Theology of NFP


#1

I have several questions about Natural Family Planning. First, this is my understanding of the Church’s teaching on NFP:

Basically, NFP is the moral use of information regarding a woman’s natural periods of fertility and infertility to aid in becoming pregnant, or to space the conception of children or prevent pregnancy indefinitely for grave reasons.

These are my questions:

  1. Is my understanding of the Church’s teaching correct?
  2. Is it moral for a couple to use NFP to limit the number of children conceived?
  3. What qualifies as a grave reason?

#2

[quote=MamaGeek]I have several questions about Natural Family Planning. First, this is my understanding of the Church’s teaching on NFP:

Basically, NFP is the moral use of information regarding a woman’s natural periods of fertility and infertility to aid in becoming pregnant, or to space the conception of children or prevent pregnancy indefinitely for grave reasons.

These are my questions:

  1. Is my understanding of the Church’s teaching correct?
  2. Is it moral for a couple to use NFP to limit the number of children conceived?
  3. What qualifies as a grave reason?
    [/quote]

That’s the pithiest summation of the Church’s teaching that I have ever seen.

“Grave reason” includes health, serious financial hardship, or psychological problems (read Humanae Vitae; it’s in there):

With regard to physical, economic, psychological and social conditions, responsible parenthood is exercised by those who prudently and generously decide to have more children, and by those who, for serious reasons and with due respect to moral precepts, decide not to have additional children for either a certain or an indefinite period of time.


#3

[quote=mercygate]That’s the pithiest summation of the Church’s teaching that I have ever seen.
[/quote]

Thanks. :o

Any insight on question 2?


#4

Also the grave reasons can only be determined by you, and your spouse in conjuction with a good spiritual adviser.

What may be a grave reason for one person may not be a grave reason for another person.

The reason a spiritual adviser is needed because a lot of people use economic hardship or similar reasons as a reason but they are not always being honest. A typical example is a couple says they can’t afford any more children but take a yearly vacation to an expensive location, have expensive cars, etc.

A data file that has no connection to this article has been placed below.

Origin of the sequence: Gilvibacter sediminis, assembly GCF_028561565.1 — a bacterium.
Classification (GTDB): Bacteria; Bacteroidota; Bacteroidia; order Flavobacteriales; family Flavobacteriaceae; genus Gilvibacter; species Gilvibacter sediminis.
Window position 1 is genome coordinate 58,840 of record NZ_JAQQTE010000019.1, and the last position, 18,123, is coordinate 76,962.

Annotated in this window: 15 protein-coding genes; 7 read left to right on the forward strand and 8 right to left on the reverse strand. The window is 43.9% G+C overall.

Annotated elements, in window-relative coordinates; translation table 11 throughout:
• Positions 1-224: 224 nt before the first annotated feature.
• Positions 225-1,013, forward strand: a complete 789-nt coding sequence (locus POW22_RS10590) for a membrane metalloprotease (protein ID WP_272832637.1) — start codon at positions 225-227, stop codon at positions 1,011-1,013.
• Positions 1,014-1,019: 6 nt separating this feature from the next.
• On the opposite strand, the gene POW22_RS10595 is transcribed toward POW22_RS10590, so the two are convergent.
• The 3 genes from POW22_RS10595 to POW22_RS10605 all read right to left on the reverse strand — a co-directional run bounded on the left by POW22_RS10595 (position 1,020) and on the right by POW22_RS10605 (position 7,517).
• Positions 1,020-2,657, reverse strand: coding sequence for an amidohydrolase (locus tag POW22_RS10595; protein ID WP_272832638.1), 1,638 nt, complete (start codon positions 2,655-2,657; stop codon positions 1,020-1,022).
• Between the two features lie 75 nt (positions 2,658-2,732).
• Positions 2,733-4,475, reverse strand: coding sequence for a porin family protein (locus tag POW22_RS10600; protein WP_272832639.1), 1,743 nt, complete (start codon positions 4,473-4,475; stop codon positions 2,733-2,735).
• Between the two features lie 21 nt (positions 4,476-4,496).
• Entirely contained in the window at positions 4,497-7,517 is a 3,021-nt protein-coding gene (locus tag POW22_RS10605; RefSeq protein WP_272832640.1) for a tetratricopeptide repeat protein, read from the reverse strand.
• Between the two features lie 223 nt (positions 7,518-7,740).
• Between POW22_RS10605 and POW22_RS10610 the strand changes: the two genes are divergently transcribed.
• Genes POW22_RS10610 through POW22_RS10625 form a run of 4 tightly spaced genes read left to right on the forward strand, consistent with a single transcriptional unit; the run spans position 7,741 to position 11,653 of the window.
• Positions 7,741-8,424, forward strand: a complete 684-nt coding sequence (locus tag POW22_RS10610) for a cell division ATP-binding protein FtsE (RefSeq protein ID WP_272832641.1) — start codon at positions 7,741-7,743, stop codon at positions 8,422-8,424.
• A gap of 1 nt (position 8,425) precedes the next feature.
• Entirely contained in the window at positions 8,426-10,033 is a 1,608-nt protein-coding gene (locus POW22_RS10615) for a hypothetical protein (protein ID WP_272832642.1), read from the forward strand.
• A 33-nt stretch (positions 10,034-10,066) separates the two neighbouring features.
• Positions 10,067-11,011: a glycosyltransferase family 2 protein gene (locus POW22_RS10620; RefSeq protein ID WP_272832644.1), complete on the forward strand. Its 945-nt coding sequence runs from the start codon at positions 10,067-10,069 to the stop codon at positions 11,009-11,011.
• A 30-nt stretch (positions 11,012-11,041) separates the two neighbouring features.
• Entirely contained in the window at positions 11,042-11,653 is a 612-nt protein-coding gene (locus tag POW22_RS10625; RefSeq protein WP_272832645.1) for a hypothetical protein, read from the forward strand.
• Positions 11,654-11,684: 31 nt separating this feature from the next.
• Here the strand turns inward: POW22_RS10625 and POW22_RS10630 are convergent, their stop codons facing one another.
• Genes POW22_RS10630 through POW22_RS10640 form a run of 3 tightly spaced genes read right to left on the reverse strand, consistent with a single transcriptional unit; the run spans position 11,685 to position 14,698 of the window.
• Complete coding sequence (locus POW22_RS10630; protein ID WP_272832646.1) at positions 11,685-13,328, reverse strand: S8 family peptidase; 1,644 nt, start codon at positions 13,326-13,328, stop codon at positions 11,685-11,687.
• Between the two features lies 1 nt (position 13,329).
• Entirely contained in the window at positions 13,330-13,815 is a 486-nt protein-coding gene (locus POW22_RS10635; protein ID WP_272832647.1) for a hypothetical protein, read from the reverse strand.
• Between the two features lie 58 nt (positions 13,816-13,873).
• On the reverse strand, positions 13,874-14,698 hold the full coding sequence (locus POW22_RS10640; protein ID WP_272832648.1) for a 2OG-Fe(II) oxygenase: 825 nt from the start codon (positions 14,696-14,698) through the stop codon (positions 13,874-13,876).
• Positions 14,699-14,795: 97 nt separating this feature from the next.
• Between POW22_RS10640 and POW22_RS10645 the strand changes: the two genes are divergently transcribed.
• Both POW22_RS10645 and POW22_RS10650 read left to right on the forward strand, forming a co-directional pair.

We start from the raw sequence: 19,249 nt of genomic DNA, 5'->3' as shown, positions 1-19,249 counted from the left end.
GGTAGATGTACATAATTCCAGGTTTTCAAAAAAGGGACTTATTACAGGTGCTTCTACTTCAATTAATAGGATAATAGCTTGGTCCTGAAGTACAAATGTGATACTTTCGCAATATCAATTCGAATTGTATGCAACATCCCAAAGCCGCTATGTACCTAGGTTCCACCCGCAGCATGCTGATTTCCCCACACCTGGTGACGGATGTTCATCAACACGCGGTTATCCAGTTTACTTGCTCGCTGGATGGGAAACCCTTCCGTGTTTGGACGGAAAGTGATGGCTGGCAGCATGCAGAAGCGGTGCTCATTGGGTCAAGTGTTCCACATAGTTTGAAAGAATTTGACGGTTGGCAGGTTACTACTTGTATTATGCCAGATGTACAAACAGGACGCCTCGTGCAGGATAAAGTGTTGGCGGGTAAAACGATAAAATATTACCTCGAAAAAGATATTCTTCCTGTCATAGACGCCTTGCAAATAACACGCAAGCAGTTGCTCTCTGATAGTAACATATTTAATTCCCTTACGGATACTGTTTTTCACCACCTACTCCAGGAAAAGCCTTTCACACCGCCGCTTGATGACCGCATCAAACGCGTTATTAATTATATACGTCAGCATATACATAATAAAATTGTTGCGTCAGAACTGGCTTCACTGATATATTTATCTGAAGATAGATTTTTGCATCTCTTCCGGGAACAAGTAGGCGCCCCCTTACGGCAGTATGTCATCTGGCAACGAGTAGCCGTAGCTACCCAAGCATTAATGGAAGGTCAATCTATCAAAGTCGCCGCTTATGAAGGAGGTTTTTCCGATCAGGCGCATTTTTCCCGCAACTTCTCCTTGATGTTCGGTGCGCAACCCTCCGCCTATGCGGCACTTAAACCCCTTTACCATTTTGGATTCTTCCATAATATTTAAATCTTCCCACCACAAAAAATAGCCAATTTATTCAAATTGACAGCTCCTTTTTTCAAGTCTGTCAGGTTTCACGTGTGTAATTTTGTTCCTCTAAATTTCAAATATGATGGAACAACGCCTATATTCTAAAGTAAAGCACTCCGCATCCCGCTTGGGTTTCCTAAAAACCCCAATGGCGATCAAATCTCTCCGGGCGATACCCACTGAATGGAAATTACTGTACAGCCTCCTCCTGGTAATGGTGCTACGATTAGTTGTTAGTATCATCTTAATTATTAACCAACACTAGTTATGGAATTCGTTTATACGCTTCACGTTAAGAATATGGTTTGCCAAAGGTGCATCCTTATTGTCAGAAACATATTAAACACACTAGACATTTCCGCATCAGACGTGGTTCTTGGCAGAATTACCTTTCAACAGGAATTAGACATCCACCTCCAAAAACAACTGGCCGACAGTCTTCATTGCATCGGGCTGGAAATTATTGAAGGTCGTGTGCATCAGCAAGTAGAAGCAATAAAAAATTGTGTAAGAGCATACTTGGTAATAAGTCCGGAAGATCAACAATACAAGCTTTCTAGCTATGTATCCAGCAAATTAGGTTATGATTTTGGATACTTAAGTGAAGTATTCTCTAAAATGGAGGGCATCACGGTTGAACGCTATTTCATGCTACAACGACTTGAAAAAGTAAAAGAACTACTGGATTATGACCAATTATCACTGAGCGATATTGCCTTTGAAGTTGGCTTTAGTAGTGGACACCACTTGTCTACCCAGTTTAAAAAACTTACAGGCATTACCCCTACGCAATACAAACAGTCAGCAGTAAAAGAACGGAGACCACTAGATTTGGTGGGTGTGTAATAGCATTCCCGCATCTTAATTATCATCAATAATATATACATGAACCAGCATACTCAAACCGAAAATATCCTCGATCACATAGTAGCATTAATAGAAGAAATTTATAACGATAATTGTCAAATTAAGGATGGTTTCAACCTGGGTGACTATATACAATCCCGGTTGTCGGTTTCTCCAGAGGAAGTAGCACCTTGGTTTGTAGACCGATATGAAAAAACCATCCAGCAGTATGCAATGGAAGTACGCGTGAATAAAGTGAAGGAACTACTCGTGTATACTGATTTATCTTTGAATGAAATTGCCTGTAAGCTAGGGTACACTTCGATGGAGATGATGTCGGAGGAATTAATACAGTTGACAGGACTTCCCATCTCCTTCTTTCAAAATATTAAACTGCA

True economic hardship is a grave reason, but being selfish isn’t a grave reason.


#5

Yes it is moral to limit the number of children conceived as long it is for non-selfish reasons. As explained above. But just limiting the number because for some strange reason you think say 2 is a good number is being selfish.

If through prayer, talking things over with your spouse and a spritiual adviser and other things that a certain number is appropriate for grave reasons, then the certain number is appropriate. Reasons can include things like physical health, mental heath, economic reasons, etc.


#6

That would explain the ABC/NFP comparison problem. If you use it just like ABC, to prevent pregnancy for any old reason, then NFP is just as immoral. So NFP is not really an alternative to ABC, but an alternative to abstainance (for valid reasons, of course). Thanks!


#7

[quote=MamaGeek]If you use it just like ABC, to prevent pregnancy for any old reason, then NFP is just as immoral.
[/quote]

I would not say “just as immoral.” ABC allows one to, over time, entirely dissociate the unitive and procreative because it involves no sacrifice and contains no mechanism to encourage reconsideration for having children. NFP requires a sacrifice to engage in which constitutes a MONTHLY reevaluation of the reason for avoiding pregnancy. While I believe that NFP can be abused, it is never as disordered as ABC.


closed #8

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